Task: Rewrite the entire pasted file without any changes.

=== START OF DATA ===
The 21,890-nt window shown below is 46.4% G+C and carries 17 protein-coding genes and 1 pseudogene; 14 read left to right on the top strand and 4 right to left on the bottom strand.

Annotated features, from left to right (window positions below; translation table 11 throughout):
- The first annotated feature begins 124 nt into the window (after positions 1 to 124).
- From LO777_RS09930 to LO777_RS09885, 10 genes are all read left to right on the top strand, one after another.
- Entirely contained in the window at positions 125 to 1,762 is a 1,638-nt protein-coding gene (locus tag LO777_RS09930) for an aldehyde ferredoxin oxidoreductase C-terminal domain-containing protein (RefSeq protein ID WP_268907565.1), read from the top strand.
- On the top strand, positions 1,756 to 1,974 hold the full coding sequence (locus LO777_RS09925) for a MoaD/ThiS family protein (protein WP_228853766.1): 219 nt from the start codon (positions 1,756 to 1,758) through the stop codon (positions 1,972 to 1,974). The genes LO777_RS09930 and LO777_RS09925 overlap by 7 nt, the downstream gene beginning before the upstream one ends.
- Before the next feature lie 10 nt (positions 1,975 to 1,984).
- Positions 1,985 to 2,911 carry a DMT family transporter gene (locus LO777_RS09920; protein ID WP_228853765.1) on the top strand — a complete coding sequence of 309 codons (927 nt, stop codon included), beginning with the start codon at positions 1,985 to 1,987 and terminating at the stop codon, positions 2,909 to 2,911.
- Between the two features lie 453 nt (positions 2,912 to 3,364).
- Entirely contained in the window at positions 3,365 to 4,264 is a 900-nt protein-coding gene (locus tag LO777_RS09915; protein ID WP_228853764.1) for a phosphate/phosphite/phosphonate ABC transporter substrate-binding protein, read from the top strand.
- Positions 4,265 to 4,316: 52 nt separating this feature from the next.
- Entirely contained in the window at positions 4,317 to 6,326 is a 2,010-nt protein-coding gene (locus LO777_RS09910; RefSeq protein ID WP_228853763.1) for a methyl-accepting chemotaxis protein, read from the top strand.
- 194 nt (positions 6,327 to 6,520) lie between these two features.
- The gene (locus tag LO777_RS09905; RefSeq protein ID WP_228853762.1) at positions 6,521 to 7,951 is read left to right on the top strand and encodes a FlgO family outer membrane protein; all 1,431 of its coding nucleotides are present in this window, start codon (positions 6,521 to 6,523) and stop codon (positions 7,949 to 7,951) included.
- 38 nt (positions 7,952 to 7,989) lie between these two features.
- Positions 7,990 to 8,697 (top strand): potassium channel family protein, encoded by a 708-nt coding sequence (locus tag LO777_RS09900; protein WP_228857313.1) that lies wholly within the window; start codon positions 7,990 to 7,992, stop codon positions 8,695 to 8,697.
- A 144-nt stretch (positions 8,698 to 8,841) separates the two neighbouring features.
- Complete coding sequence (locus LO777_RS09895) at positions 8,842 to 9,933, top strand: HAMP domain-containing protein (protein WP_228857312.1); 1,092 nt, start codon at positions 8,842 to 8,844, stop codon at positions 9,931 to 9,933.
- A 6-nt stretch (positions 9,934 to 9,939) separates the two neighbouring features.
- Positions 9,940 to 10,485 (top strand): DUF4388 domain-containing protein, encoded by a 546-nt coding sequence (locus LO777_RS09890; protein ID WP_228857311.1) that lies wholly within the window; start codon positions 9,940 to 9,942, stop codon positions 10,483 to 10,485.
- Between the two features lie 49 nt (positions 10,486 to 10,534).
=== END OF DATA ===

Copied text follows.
The 21,890-nt window shown below is 46.4% G+C and carries 17 protein-coding genes and 1 pseudogene; 14 read left to right on the top strand and 4 right to left on the bottom strand.

Annotated features, from left to right (window positions below; translation table 11 throughout):
- The first annotated feature begins 124 nt into the window (after positions 1 to 124).
- From LO777_RS09930 to LO777_RS09885, 10 genes are all read left to right on the top strand, one after another.
- Entirely contained in the window at positions 125 to 1,762 is a 1,638-nt protein-coding gene (locus tag LO777_RS09930) for an aldehyde ferredoxin oxidoreductase C-terminal domain-containing protein (RefSeq protein ID WP_268907565.1), read from the top strand.
- On the top strand, positions 1,756 to 1,974 hold the full coding sequence (locus LO777_RS09925) for a MoaD/ThiS family protein (protein WP_228853766.1): 219 nt from the start codon (positions 1,756 to 1,758) through the stop codon (positions 1,972 to 1,974). The genes LO777_RS09930 and LO777_RS09925 overlap by 7 nt, the downstream gene beginning before the upstream one ends.
- Before the next feature lie 10 nt (positions 1,975 to 1,984).
- Positions 1,985 to 2,911 carry a DMT family transporter gene (locus LO777_RS09920; protein ID WP_228853765.1) on the top strand — a complete coding sequence of 309 codons (927 nt, stop codon included), beginning with the start codon at positions 1,985 to 1,987 and terminating at the stop codon, positions 2,909 to 2,911.
- Between the two features lie 453 nt (positions 2,912 to 3,364).
- Entirely contained in the window at positions 3,365 to 4,264 is a 900-nt protein-coding gene (locus tag LO777_RS09915; protein ID WP_228853764.1) for a phosphate/phosphite/phosphonate ABC transporter substrate-binding protein, read from the top strand.
- Positions 4,265 to 4,316: 52 nt separating this feature from the next.
- Entirely contained in the window at positions 4,317 to 6,326 is a 2,010-nt protein-coding gene (locus LO777_RS09910; RefSeq protein ID WP_228853763.1) for a methyl-accepting chemotaxis protein, read from the top strand.
- 194 nt (positions 6,327 to 6,520) lie between these two features.
- The gene (locus tag LO777_RS09905; RefSeq protein ID WP_228853762.1) at positions 6,521 to 7,951 is read left to right on the top strand and encodes a FlgO family outer membrane protein; all 1,431 of its coding nucleotides are present in this window, start codon (positions 6,521 to 6,523) and stop codon (positions 7,949 to 7,951) included.
- 38 nt (positions 7,952 to 7,989) lie between these two features.
- Positions 7,990 to 8,697 (top strand): potassium channel family protein, encoded by a 708-nt coding sequence (locus tag LO777_RS09900; protein WP_228857313.1) that lies wholly within the window; start codon positions 7,990 to 7,992, stop codon positions 8,695 to 8,697.
- A 144-nt stretch (positions 8,698 to 8,841) separates the two neighbouring features.
- Complete coding sequence (locus LO777_RS09895) at positions 8,842 to 9,933, top strand: HAMP domain-containing protein (protein WP_228857312.1); 1,092 nt, start codon at positions 8,842 to 8,844, stop codon at positions 9,931 to 9,933.
- A 6-nt stretch (positions 9,934 to 9,939) separates the two neighbouring features.
- Positions 9,940 to 10,485 (top strand): DUF4388 domain-containing protein, encoded by a 546-nt coding sequence (locus LO777_RS09890; protein ID WP_228857311.1) that lies wholly within the window; start codon positions 9,940 to 9,942, stop codon positions 10,483 to 10,485.
- Between the two features lie 49 nt (positions 10,486 to 10,534).